The bankruptcy court rejected this argument, noting that the purchaser had not complied with the obligation to pay all assumed liabilities at the time it destroyed the records. A duty to retain records arose where the purchaser could have anticipated litigation based on its failure to comply with the obligations imposed under the agreement. Id. at *4, citing Silvestri v. General Motors Corp., 271 F.3d 583, 591 (4th Cir. 2001) (“the duty to preserve material evidence arises … when a party reasonably should know that the evidence may be relevant to anticipated litigation”); Shamis v. Ambassador Factors Corp., 34 F. Supp. 2d 879, 888-89 (S.D.N.Y. 1999) (inquiry is whether the party destroying documents “knew or should have known that the destroyed evidence was relevant to pending, imminent or reasonably foreseeable litigation”).

The final issue addressed by the bankruptcy court was whether the destruction of the records was prejudicial to the trustee. Since the proper sanction was dependent on the prejudice suffered by the trustee, the bankruptcy court was required to consider the trustee’s sanctions motion within the context of the summary judgment motions. Quintus at *4. Pursuant to the terms of the agreement, the purchaser assumed “all liabilities listed on the company balance sheet … and all liabilities accrued or recorded after the balance sheet date in the ordinary course of business consistent with the past practices to the extent not satisfied after the closing date …). Id. at *5 (emphasis in original). The issues raised by the summary judgment motions were the scope of the obligations assumed by the purchaser and the parties’ intentions as to meaning of the term “accrued.” The bankruptcy court agreed with the purchaser, holding that the purchaser had only assumed those liabilities that were reflected on the debtors’ books and records. Id. at *8.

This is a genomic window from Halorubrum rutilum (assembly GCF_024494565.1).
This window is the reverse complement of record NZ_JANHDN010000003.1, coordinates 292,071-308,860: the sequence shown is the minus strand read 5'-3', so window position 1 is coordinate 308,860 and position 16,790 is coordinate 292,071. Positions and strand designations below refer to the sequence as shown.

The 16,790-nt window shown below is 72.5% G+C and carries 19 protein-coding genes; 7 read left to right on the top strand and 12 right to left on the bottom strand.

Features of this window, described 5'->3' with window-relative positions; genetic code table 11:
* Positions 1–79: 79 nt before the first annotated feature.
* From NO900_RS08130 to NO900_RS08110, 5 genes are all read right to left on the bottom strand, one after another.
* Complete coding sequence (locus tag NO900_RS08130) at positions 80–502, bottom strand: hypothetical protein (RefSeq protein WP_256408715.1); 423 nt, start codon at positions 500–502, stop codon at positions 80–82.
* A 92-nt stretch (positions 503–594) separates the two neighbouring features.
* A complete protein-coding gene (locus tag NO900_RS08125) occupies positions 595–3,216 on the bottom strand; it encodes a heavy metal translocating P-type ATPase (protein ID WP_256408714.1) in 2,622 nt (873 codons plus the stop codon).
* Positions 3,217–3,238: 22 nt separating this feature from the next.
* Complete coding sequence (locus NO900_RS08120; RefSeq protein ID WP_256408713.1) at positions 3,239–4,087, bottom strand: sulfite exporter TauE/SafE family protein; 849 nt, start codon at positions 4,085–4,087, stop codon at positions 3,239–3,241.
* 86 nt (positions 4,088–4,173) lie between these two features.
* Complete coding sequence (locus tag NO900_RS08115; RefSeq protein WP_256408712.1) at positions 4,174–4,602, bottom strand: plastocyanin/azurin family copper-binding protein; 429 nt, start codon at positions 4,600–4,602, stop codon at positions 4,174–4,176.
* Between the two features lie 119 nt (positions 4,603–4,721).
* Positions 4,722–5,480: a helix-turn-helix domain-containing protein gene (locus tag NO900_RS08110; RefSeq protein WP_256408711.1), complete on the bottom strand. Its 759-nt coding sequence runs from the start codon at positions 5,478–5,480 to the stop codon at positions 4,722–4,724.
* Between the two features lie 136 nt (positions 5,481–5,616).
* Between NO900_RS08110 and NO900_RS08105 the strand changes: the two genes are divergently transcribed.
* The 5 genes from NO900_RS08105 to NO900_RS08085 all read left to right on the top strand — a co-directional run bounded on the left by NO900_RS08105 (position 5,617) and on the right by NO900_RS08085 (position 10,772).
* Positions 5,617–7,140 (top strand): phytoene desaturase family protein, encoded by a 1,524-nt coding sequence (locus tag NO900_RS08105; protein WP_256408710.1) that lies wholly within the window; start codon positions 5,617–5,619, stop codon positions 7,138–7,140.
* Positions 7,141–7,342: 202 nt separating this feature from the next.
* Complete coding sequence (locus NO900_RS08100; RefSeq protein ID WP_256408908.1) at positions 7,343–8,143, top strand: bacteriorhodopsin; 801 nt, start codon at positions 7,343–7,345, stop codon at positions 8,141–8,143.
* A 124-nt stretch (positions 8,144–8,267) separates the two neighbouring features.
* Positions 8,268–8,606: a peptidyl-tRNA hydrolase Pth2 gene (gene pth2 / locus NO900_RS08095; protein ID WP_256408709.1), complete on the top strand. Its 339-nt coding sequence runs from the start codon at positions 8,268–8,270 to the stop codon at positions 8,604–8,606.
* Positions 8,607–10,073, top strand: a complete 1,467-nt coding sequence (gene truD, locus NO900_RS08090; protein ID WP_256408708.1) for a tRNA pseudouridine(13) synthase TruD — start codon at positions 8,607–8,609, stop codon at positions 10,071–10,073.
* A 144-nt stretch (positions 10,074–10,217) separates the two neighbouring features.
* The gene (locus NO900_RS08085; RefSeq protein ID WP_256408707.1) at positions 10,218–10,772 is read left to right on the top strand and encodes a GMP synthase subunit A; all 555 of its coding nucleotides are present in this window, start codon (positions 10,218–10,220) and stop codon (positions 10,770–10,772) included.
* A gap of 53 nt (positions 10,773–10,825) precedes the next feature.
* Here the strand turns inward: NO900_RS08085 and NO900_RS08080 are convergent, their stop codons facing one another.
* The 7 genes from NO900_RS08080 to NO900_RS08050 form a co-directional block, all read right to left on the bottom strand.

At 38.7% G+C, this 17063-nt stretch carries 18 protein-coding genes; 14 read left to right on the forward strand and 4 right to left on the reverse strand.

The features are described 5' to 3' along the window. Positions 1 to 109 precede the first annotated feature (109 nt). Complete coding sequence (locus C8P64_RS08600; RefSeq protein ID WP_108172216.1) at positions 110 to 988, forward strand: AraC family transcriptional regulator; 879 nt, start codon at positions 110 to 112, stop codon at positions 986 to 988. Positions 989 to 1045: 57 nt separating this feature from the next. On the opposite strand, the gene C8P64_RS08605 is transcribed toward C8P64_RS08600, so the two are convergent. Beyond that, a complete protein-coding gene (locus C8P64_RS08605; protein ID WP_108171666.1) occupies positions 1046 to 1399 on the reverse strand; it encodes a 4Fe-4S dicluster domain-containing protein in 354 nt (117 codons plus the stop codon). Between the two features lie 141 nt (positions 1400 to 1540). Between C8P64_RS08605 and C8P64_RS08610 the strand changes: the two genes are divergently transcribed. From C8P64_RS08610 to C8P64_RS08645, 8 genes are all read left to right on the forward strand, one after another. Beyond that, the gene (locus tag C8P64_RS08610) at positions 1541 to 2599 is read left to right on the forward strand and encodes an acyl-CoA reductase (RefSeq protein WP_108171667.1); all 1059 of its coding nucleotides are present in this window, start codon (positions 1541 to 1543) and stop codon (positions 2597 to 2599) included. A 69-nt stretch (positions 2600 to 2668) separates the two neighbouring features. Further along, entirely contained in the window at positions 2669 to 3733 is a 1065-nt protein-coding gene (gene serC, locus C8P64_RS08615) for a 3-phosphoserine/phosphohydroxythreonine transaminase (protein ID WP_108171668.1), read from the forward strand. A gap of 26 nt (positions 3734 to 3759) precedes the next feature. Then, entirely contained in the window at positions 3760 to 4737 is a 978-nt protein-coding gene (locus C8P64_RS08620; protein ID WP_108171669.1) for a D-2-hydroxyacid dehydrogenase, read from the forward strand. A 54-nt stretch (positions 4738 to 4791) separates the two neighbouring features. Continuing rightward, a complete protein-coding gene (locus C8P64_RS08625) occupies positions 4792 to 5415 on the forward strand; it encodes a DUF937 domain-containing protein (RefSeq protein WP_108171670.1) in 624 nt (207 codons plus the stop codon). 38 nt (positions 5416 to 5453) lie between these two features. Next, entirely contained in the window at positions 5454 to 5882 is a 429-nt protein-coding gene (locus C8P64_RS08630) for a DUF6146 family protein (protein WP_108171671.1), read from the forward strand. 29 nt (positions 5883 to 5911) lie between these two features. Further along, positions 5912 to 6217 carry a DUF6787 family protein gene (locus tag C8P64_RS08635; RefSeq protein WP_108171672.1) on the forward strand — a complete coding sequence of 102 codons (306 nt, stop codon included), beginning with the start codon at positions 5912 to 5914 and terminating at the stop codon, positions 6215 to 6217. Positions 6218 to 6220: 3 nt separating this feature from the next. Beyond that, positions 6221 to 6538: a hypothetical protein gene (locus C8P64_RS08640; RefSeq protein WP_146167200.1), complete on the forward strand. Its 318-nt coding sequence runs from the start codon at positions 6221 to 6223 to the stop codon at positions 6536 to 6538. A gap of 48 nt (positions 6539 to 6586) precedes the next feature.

The parties, however, disagreed about what liabilities were reflected on the debtor’s books and records. The bankruptcy court held that the documents destroyed by the purchaser were crucial to this dispute and, therefore, the trustee was prejudiced by the loss of the records. Id. at *12.

The bankruptcy court then considered appropriate sanctions under Rule 37 of the Federal Rules of Civil Procedure and the bankruptcy court’s inherent powers. Appropriate sanctions include (1) an inference that the evidence would have been unfavorable to the party that destroyed it, (2) the preclusion of any evidence to contradict the missing evidence and (3) the entry of a judgment in favor of the other party. Id. at *12.

The bankruptcy court noted that the documents destroyed reflected the amounts owed to creditors. Therefore, the documents were not merely relevant but went “to the heart of the trustee’s suit; what claims were assumed by [the purchaser] remain unpaid.” Id. at *12. The bankruptcy court held that the most severe sanction was warranted, holding that it would enter a default judgment against the purchaser.

The bankruptcy court further noted that the result would have been the same even if the most severe sanction had not been warranted. Id. at *13. If the bankruptcy court had merely inferred that the destroyed documents would have been unfavorable to the purchaser and had precluded the purchaser from presenting evidence that the debtors’ records did not include some or all of the claims filed in the bankruptcy cases, the bankruptcy court would still have entered a judgment in the same amount.